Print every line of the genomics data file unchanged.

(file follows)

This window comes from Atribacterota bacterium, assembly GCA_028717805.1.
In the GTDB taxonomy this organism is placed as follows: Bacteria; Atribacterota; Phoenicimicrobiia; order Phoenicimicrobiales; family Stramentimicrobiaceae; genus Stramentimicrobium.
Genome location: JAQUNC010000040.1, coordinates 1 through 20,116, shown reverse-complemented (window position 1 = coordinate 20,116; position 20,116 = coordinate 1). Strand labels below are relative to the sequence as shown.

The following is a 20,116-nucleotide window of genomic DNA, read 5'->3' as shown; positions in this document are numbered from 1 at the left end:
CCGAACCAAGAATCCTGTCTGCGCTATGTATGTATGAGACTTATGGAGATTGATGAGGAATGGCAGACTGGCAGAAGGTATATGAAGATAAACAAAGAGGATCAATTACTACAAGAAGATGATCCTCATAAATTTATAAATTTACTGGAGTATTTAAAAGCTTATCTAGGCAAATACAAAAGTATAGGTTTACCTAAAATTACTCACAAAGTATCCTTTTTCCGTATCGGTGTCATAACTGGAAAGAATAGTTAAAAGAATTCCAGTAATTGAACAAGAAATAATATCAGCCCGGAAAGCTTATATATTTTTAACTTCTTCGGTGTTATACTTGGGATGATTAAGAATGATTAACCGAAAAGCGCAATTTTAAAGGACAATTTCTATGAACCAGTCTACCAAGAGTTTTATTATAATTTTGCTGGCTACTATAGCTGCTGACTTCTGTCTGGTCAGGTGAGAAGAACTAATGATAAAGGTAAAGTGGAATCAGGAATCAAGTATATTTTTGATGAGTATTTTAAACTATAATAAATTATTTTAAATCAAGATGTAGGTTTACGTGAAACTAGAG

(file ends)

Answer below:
This window comes from Atribacterota bacterium, assembly GCA_028717805.1.
In the GTDB taxonomy this organism is placed as follows: Bacteria; Atribacterota; Phoenicimicrobiia; order Phoenicimicrobiales; family Stramentimicrobiaceae; genus Stramentimicrobium.
Genome location: JAQUNC010000040.1, coordinates 1 through 20,116, shown reverse-complemented (window position 1 = coordinate 20,116; position 20,116 = coordinate 1). Strand labels below are relative to the sequence as shown.

The following is a 20,116-nucleotide window of genomic DNA, read 5'->3' as shown; positions in this document are numbered from 1 at the left end:
CCGAACCAAGAATCCTGTCTGCGCTATGTATGTATGAGACTTATGGAGATTGATGAGGAATGGCAGACTGGCAGAAGGTATATGAAGATAAACAAAGAGGATCAATTACTACAAGAAGATGATCCTCATAAATTTATAAATTTACTGGAGTATTTAAAAGCTTATCTAGGCAAATACAAAAGTATAGGTTTACCTAAAATTACTCACAAAGTATCCTTTTTCCGTATCGGTGTCATAACTGGAAAGAATAGTTAAAAGAATTCCAGTAATTGAACAAGAAATAATATCAGCCCGGAAAGCTTATATATTTTTAACTTCTTCGGTGTTATACTTGGGATGATTAAGAATGATTAACCGAAAAGCGCAATTTTAAAGGACAATTTCTATGAACCAGTCTACCAAGAGTTTTATTATAATTTTGCTGGCTACTATAGCTGCTGACTTCTGTCTGGTCAGGTGAGAAGAACTAATGATAAAGGTAAAGTGGAATCAGGAATCAAGTATATTTTTGATGAGTATTTTAAACTATAATAAATTATTTTAAATCAAGATGTAGGTTTACGTGAAACTAGAG